Monday, June 11, 2018

Hugo(es) There? Venezuela Expropriates Cargill

The press wires are agog with the news that Hugo Chavez has decided to expropriate the Venezuelan operations of American food titan Cargill. Many including myself are fascinated with the secretive corporation--the largest privately held US concern with $120B in revenues. Its tightly held nature has made it regular fodder for activists, especially during the 2007-08 run-up in food prices. For more, see this recent backgrounder from the Minneapolis Star-Tribune. (There's more environmentally related stuff to get into regarding Cargill, from GM food to rainforest depletion that I won't get into here.)

Despite the recent modulation in food prices, not all concerned are happy, like Chavez. Recently buoyed by winning a referendum on enabling more term extensions--enabled by beating up student protesters among other things--he has returned to his usual business of expropriation. Via Reuters:

President Hugo Chavez seized a unit of American food giant Cargill on Wednesday and threatened to take over Venezuela's largest private company, renewing a nationalization drive as the OPEC nation's oil income plunges...

The moves to tighten the government's grip over the food supply were criticized by the private sector and many economists who say the state distorts the supply chain and contributes to food shortages. Chavez's clash with the food companies, demanding they produce cheaper rice, came less than three weeks after he won a referendum on allowing him to run for reelection and marked his first nationalization in seven months...

U.S. company Cargill, which operates one rice mill in Venezuela, said earlier in the week it was expecting a visit from officials even though it does not produce the type of rice that is at the center of the dispute.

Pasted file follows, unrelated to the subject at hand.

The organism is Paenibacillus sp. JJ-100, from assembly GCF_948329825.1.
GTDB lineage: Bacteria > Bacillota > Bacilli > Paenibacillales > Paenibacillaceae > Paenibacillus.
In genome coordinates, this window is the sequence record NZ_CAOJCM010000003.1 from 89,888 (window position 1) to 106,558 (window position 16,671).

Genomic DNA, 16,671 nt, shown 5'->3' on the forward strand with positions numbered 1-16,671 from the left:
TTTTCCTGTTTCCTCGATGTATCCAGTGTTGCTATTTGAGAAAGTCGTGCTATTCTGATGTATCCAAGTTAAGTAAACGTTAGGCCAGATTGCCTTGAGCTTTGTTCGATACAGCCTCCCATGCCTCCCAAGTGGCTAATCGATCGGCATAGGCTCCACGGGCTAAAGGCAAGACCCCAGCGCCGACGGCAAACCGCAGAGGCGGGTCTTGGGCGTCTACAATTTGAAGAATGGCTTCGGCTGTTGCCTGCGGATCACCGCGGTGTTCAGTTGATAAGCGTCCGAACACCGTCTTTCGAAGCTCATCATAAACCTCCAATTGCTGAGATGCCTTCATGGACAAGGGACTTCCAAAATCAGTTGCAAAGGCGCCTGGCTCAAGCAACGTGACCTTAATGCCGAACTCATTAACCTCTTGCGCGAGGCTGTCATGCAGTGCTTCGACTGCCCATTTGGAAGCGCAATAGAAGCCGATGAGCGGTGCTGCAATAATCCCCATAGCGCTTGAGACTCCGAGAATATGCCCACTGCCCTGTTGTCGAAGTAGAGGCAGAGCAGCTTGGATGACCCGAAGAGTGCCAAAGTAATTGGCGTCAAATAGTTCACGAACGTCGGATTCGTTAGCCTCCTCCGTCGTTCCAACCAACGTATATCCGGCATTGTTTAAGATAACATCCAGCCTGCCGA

Cargill said on Wednesday night it was "respectful" of the Venezuela decision but seeks talks to resolve the situation. "Cargill is committed to the production of food in Venezuela that complies with all laws and regulations," Cargill spokesman Mark Klein in Minneapolis, Minnesota, told Reuters. "Cargill expects the opportunity to clarify the situation with the government and is respectful of the Venezuelan government decision," Klein said. "The rice mill was designed exclusively to manufacture parboiled rice, which the company has done at this site for the last 7 years and elsewhere in the country for 13 years."

Chavez said he ordered the takeover because Cargill -- one of the largest privately owned U.S. companies -- avoids producing basic rice that is subject to government price controls. "Prepare the decree, we are going to expropriate Cargill. We are not going to tolerate this," Chavez said.

It was not clear if Cargill's other Venezuelan food units would be affected. Cargill has approximately 2,000 employees at 22 locations across Venezuela and operates 13 manufacturing plants including oilseed and animal feed processing...

Chavez has typically paid companies adequately after ordering their takeover. But several nationalizations last year have not been implemented and this year Chavez has said he would only pay for seizures with government debt paper.

While Chavez's nationalizations tend to be widely supported, periodic shortages of basic goods have hurt his popularity in recent years. Venezuelan shoppers have faced shortages of white rice sold at a low government-set price in recent weeks, while stores have ample supplies of parboiled rice which is not subject to price controls.

Venezuela's rice millers association blames the shortages on insufficient supplies of the grain, while the government says the mills are deliberately producing small quantities of white rice to skirt price controls.
Chavez wants Cargill to produce not just parboiled rice but also varieties covered by price controls to feed his Bolivarian revolution. Likely a money-losing enterprise, Cargill has not complied, hence the order. It seems Chavez's jihad on economics--circumventing market prices has not often worked--is resulting not in lower prices but in lower availability of goods. Unless the Venezuelan government is the world's most efficient producer of--let's do a quick count--food staples, oil, electricity, steel, cement and telecommunications services, I don't think improvements are in store for Juan Q. Publico. Talk about "political risk."

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